Unbeaten at trial, Bayer and Janssen say cycle of Xarelto lawsuits 'needs to be stopped'

By John O'Brien | Jun 13, 2018

PHILADELPHIA – Plaintiffs attorneys have not landed on an argument, but that hasn’t stopped them from using Philadelphia’s mass torts court when they file hundreds of lawsuits over the blood-thinner Xarelto each month, companies fighting the claims say.

In papers filed June 5 regarding which of the more than 1,700 Xarelto cases in Philadelphia’s Complex Litigation Center will be picked for trial, attorneys for Janssen Pharmaceuticals and Bayer Corp. say plaintiffs lawyers have been searching for a theory that will stem the early tide of defense verdicts in these lawsuits.

There can be no failure to warn of excessive bleeding if Xarelto’s label mentions bleeding more than 70 times, including “serious or fatal bleeding,” they say.

“In light of the Xarelto label's clear and extensive warnings, Plaintiffs have concocted speculative, alternative theories, which have morphed in various directions from day one – and continue to change at every turn, even during the course of trial,” the companies wrote.

“Yet in the face of all of this, Plaintiffs continue to file 400-600 cases per month when they have no viable liability theory. It’s a never-ending cycle that needs to be stopped.”

So far, plaintiffs attorneys have found difficulty convincing juries and judges, too. All three verdicts in the federal multi-district litigation have gone to the defense.

But plaintiffs attorneys thought they had a signature win late last year when a Philadelphia jury awarded Lynn Hartman $28 million in the first trial there. However, Judge Michael Erdos reversed the verdict, which include $26 million in punitive damages.

Hartman and her husband are from Indiana, which is not out of the ordinary in the Philadelphia CLC. Traditionally, close to 90 percent of plaintiffs are from out of state and hoping to score the latest in the city’s series of multimillion-dollar verdicts.

Since the Hartman victory was reversed, the defendants have claimed a second victory. That plaintiff is from New Jersey.

“Because the very therapeutic properties that make anticoagulants so important to public health also can – necessarily – cause patients to bleed, every anticoagulation medication has a warning label that explicitly and unequivocally warns of the risk of bleeding,” the companies say.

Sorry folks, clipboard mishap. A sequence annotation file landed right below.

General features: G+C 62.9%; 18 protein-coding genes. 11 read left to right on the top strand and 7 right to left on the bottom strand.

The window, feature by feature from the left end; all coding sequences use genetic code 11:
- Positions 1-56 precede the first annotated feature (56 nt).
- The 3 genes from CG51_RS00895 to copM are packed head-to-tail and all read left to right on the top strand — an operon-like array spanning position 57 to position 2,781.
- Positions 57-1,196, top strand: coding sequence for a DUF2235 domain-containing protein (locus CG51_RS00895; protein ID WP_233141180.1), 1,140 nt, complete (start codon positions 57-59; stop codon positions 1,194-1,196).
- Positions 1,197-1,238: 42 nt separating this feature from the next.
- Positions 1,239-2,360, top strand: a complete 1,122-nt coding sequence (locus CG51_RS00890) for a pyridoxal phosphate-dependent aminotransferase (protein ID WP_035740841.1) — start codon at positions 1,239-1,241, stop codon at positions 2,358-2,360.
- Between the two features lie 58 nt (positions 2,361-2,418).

“Xarelto is no different…”

Plaintiffs attorneys responded shortly after Janssen and Bayer filed their objection to a proposed case management plan, calling what the companies wrote “mistaken rhetoric.”

The plaintiffs liaison counsel – attorneys from Levin Sedran & Berman, NastLaw and Feldman & Pinto – say they are committed to bringing an end to the litigation.

“Defendants’ motion is riddled with inaccurate or misleading statements regarding the present status of the Xarelto litigation in an attempt to undermine the soundness of Plaintiffs' failure-to-warn claims,” plaintiffs attorneys wrote.

The defense says it was first accused of failing to adequately test Xarelto before releasing it and lacking a “black-box” warning about bleeding risks. Those theories haven’t been mentioned during any of the trials, it says.

Next, Janssen and Bayer say they were accused of failing to instruct doctors to conduct certain testing – a theory rejected in the three federal MDL trials.

Other theories include that the label lacks subgroup data and data on concomitant aspirin use.

“All of this shapeshifting (including during the middle of trial) has led to numerous inefficiencies, including almost monthly amendments to expert reports, calls for additional discovery that should have been completed long ago, and two amendments to the master complaint,” defendants say.

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Organizations in this Story

Bayer Pharma Feldman & Pinto, P.C. Janssen Pharmaceuticals, Inc. Levin, Fishbein, Sedran & Berman Philadelphia County Court of Common Pleas

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